It's a little odd for a foreigner that Lägger would be used here... As in, I layed down this order...Now it just lays there.
Actually, "lay in an order" is a valid expression in English, just a bit uncommon and old-fashioned.
This sentence makes perfect sense if you think of lägga as place rather than lay down.
Just wondering why " I give a new order" is not accepted. Is this like ordering something at the restaurant but not like giving commands?
It's not used for ordering in restaurants, that is beställa. We use en order for business purposes, like when you order like 10 crates of something for your company.
Can order in Swedish also mean putting things in categories. Like putting all the blue things together and the red ones etc?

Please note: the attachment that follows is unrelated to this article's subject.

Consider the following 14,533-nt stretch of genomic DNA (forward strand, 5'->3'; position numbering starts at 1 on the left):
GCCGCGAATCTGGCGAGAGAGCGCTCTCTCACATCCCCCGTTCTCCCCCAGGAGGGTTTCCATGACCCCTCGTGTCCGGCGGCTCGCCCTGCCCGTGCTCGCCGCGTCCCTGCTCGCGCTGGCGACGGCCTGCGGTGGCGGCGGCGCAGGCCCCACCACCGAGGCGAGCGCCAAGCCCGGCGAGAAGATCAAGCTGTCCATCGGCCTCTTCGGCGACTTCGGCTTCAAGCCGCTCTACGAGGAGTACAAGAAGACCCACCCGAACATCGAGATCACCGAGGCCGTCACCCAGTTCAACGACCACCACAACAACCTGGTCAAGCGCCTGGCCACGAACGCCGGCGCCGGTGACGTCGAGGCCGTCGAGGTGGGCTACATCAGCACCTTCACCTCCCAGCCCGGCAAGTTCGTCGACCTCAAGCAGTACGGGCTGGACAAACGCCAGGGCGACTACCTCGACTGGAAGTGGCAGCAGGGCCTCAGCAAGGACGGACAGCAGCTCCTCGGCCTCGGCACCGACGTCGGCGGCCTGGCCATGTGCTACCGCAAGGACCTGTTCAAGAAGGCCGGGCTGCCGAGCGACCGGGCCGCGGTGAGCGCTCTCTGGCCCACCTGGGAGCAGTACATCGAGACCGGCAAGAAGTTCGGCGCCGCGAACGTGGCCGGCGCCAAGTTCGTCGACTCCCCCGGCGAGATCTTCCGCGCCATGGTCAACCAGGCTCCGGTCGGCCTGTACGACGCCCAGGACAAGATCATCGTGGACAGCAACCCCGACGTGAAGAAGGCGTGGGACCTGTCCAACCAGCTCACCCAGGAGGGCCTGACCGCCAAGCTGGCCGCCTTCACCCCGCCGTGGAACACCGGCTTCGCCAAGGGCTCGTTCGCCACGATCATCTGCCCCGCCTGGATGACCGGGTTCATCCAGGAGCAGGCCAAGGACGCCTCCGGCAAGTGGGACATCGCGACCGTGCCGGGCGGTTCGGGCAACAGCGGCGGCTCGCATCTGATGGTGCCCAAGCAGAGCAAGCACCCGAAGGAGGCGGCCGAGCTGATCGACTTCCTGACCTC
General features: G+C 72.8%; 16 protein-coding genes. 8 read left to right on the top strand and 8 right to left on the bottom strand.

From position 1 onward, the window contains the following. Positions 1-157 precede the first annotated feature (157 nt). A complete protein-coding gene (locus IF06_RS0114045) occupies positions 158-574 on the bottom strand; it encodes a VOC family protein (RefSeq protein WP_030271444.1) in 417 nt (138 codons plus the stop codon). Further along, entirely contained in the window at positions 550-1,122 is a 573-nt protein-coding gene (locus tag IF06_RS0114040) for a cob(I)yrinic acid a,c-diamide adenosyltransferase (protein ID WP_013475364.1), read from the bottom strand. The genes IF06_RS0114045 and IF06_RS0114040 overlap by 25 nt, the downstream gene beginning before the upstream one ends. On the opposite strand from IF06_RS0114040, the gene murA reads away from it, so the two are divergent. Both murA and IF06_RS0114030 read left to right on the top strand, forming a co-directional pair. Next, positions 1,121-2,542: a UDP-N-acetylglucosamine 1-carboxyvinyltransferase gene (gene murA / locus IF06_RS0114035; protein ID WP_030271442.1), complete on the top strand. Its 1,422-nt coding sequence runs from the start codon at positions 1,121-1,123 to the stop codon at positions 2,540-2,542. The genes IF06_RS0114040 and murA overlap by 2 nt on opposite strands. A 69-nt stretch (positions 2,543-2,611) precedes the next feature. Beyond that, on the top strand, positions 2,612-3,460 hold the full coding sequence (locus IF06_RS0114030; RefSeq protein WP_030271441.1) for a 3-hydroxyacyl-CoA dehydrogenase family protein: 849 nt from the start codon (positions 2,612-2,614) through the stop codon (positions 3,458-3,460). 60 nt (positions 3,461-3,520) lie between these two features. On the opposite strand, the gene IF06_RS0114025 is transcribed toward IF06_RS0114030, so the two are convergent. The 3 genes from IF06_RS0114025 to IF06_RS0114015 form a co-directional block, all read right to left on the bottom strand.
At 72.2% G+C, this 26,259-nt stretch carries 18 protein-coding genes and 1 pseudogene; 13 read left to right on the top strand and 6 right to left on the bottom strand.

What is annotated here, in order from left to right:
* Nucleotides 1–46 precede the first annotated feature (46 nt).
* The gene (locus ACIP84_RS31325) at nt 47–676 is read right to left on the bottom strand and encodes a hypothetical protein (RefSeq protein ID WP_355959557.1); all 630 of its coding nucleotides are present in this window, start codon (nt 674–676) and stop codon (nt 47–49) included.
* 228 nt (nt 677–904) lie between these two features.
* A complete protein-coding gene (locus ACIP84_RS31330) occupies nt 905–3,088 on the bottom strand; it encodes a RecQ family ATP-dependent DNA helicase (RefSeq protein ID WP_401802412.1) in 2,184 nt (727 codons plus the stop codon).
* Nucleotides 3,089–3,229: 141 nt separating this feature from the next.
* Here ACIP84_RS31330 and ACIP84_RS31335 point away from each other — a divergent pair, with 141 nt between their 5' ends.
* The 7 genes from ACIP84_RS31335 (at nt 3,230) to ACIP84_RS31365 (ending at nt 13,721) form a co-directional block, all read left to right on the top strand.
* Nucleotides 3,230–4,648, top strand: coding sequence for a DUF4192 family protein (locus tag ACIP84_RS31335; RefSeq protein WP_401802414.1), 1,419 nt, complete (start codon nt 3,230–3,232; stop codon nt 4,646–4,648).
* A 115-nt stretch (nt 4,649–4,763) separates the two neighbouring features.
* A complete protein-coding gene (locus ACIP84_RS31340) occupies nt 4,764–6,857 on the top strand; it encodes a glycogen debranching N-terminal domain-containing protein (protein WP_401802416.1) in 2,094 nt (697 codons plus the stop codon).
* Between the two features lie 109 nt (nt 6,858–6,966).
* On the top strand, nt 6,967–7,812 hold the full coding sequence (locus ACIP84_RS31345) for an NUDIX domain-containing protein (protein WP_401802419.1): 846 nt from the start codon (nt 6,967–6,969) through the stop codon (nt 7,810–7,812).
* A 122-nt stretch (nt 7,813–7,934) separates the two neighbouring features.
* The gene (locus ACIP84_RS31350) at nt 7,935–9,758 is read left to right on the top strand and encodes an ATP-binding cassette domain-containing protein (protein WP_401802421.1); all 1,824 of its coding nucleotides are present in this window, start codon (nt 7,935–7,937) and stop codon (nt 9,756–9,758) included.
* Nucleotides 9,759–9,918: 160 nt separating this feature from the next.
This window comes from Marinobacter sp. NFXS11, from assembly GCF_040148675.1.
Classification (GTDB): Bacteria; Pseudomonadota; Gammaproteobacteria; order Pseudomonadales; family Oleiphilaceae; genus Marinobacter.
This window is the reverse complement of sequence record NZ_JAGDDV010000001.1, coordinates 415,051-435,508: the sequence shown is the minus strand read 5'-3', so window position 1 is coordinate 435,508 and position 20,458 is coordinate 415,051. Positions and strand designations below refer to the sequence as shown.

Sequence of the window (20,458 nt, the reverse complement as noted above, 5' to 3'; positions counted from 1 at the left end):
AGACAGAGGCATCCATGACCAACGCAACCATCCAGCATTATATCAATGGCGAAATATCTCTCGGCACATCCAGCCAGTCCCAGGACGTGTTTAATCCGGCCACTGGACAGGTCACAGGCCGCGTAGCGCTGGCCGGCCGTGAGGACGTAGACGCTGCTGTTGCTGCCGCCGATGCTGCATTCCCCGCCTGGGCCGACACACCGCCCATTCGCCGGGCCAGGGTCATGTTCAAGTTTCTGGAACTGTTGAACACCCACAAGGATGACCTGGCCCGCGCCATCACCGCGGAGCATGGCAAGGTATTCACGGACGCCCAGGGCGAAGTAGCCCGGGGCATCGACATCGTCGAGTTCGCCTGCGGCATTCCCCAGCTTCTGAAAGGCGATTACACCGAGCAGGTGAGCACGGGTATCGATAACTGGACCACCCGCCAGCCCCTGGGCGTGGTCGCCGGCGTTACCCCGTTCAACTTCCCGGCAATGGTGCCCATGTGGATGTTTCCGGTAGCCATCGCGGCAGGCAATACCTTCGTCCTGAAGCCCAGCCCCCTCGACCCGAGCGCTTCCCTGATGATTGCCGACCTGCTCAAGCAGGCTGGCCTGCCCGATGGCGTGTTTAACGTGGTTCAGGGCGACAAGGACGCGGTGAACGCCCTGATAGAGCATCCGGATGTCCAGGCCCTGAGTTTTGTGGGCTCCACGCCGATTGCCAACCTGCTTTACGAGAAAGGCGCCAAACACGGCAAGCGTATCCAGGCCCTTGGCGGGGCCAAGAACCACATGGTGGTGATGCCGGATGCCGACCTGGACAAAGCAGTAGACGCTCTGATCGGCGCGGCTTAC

No, that would be ordna.
order is just a noun. The English verb order as in order someone to do something is beordra in Swedish.
how is it with "det är en order" then? does that refer to an order as in ordering (aka beställa) or as a command or both?
Couldn't we just say ''Jag lägde en ny order''? This translation going into english sounds like a foreigner trying to speak english, it's correct but don't really used. Past tense would make more sense (Plus we could sharpen our skills we learned from the Past Tense section)
You could use lade, which is the past tense, but not as a translation. We practically never mix tenses in the course.
ah ok, and i'm guessing Swedish doesn't use the english -- I'm, you're, we'll, etc. with the apostrophes to combine words? As in if i wanted to say --I'm-- instead of 'Jag är' all the time